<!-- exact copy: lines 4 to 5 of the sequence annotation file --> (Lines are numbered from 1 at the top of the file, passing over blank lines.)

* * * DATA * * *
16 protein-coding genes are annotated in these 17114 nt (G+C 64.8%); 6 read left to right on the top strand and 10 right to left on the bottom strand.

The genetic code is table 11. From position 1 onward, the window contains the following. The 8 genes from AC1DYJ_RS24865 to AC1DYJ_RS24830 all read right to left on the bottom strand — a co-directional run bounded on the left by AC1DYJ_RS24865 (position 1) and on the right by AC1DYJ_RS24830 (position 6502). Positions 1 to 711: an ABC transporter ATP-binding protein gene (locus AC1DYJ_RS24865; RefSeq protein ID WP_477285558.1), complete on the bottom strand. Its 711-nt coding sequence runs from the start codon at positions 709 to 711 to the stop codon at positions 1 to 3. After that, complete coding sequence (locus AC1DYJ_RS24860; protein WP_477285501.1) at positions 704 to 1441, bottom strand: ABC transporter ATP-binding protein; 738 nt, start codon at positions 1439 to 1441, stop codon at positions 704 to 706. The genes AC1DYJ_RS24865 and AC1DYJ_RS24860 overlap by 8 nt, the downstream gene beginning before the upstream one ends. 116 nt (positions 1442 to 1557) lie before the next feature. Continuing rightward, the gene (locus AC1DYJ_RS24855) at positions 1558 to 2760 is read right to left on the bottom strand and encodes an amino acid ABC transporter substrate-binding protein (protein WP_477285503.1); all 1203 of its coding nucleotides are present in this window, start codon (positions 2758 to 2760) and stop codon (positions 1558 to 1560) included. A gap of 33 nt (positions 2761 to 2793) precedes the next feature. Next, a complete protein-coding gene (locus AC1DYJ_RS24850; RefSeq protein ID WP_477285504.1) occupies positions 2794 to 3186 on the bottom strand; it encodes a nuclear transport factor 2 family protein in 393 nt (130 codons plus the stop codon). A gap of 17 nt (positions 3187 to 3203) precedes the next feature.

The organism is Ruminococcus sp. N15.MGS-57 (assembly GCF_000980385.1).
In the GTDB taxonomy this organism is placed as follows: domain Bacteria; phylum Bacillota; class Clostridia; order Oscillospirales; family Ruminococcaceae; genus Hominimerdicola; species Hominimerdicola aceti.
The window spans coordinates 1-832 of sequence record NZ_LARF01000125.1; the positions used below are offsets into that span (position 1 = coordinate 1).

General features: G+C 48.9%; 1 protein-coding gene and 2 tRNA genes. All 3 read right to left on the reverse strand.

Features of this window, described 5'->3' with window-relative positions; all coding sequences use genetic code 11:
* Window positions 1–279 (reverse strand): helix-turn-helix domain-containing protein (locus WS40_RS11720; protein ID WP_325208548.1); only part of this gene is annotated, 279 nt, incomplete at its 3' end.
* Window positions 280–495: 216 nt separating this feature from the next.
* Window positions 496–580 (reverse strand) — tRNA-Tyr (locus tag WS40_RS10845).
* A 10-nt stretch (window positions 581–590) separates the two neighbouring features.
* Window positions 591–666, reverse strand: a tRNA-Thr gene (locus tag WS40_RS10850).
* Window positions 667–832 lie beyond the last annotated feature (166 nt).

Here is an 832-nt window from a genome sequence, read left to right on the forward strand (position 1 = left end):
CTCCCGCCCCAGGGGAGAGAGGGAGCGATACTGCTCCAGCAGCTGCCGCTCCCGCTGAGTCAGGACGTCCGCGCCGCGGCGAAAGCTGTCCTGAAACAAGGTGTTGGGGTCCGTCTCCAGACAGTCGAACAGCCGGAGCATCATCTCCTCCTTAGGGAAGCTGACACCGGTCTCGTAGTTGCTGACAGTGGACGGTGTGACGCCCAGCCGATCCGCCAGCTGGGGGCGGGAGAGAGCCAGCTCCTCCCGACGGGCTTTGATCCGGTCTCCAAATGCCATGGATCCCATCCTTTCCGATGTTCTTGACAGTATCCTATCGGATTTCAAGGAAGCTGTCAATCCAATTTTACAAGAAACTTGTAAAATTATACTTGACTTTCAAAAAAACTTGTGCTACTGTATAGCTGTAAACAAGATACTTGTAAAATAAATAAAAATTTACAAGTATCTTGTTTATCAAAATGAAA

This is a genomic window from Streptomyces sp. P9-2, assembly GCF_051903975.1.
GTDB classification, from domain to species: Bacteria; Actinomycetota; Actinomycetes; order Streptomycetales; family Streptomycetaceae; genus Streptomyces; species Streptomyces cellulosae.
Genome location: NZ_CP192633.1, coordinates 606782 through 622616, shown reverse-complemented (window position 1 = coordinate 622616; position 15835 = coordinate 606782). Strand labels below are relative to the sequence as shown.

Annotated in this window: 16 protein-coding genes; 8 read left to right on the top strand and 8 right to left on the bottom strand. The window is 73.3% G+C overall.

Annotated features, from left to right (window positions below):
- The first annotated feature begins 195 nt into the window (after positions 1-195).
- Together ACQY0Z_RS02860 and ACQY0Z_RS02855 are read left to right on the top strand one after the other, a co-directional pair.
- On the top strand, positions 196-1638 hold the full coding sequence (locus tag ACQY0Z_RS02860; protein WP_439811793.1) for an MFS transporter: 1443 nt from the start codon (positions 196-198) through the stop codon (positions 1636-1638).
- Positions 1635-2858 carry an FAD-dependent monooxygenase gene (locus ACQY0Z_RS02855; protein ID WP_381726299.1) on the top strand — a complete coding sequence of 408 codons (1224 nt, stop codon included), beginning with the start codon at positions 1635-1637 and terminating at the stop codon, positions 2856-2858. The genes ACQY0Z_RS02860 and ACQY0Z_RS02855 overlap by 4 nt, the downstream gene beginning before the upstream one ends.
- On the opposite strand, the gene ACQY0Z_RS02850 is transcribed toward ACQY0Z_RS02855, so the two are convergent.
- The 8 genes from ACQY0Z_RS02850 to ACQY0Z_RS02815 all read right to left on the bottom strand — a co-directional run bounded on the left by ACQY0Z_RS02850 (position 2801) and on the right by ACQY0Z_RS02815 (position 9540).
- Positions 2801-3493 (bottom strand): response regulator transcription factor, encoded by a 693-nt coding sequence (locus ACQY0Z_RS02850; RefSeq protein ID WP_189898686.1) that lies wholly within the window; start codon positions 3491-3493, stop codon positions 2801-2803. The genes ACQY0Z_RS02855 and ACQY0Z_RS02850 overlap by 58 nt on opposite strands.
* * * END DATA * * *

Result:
In the GTDB taxonomy this organism is placed as follows: domain Bacteria; phylum Bacillota; class Clostridia; order Oscillospirales; family Ruminococcaceae; genus Hominimerdicola; species Hominimerdicola aceti.
The window spans coordinates 1-832 of sequence record NZ_LARF01000125.1; the positions used below are offsets into that span (position 1 = coordinate 1).